Ohio native spring wildflowers ready to make their arrival soon

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Skunk cabbage in full bloom. (Ohio State University photo)
Skunk cabbage in full bloom. (Ohio State University photo)

COLUMBUS — Ohioans will soon have their winter patience rewarded with a display of native spring wildflowers.

The wildflower show typically starts in mid-March in Ohio’s southern counties before gradually moving northward as the season ends in the latter half of May, according to the Ohio Department of Natural Resources (ODNR) Division of Natural Areas and Preserves.

Ephermals

Often known as spring ephemerals, woodland spring wildflowers are awakened by warmer temperatures and longer days. Temperatures and rainfall can vary in any given year, determining whether Ohio’s wildflower show is early, on time, or late.

Many hibernate as bulbs that begin to pierce the thawed soil as early as March. They take advantage of the abundant sunlight reaching the ground before the trees blossom and bloom.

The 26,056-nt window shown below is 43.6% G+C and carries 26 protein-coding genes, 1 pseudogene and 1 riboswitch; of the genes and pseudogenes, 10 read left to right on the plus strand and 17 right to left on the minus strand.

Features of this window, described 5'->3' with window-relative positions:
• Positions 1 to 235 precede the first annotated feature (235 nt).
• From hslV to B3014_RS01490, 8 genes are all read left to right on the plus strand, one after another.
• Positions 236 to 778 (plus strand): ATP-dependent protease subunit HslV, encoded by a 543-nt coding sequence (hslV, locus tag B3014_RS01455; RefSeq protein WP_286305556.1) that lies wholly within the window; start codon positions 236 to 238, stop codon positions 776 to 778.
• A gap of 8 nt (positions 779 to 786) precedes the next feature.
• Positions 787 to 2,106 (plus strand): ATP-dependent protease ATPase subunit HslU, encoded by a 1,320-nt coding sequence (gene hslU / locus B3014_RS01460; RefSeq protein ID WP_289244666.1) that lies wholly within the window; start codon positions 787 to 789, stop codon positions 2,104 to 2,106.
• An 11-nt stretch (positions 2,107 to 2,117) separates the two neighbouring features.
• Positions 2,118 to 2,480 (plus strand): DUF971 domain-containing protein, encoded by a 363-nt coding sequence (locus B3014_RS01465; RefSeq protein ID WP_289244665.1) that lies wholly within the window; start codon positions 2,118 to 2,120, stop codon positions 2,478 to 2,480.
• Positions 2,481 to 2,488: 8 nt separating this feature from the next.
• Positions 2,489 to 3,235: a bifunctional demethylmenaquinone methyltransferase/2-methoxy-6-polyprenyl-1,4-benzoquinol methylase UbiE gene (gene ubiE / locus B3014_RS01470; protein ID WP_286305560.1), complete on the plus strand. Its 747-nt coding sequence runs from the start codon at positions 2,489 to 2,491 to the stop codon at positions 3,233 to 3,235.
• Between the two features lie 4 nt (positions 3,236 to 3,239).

Once the forest floor darkens with shade, the displays decrease significantly. They flower and set to seed and then go dormant all before summer, hence their “ephemeral” moniker.

From your own backyard to the state forests, parks, preserves and wildlife areas, Ohio’s spring wildflower displays can be spotted across the state. While most woods in Ohio contain at least a few native spring wildflowers, the best displays are found in older, more undisturbed locations away from urban areas. Centuries of leaf and wood decay make for rich soil that benefits our first bloomers.

Skunk cabbage

Ohio’s first native wildflower is already in bloom. Known as skunk cabbage (Symplocarpus foetidus), this oddity occurs throughout Ohio’s wetland habitats such as swamp woods and seeps.

Skunk cabbage gets its name partially because of its odor. While not the most appealing wildflower to us, it does a great job of attracting its pollinators such as flies and beetles.

ODNR encourages Ohioans to keep an eye out for the state’s more common and widespread spring wildflowers, such as bloodroot, spring beauty, large-flowered trillium (Ohio’s state wildflower), Virginia bluebells, wild geranium, Dutchman’s breeches, mayapple, and jack-in-the-pulpit.

Explorers can cross off all the spring bloomers they encounter with ODNR’s new spring wildflower checklist. For more information on the progress of Ohio’s spring wildflowers, check out the Ohio wildflower bloom report.

This report will be updated every Friday through mid-May with the latest reports on what’s in bloom, what’s to come, and where to catch the greatest action.

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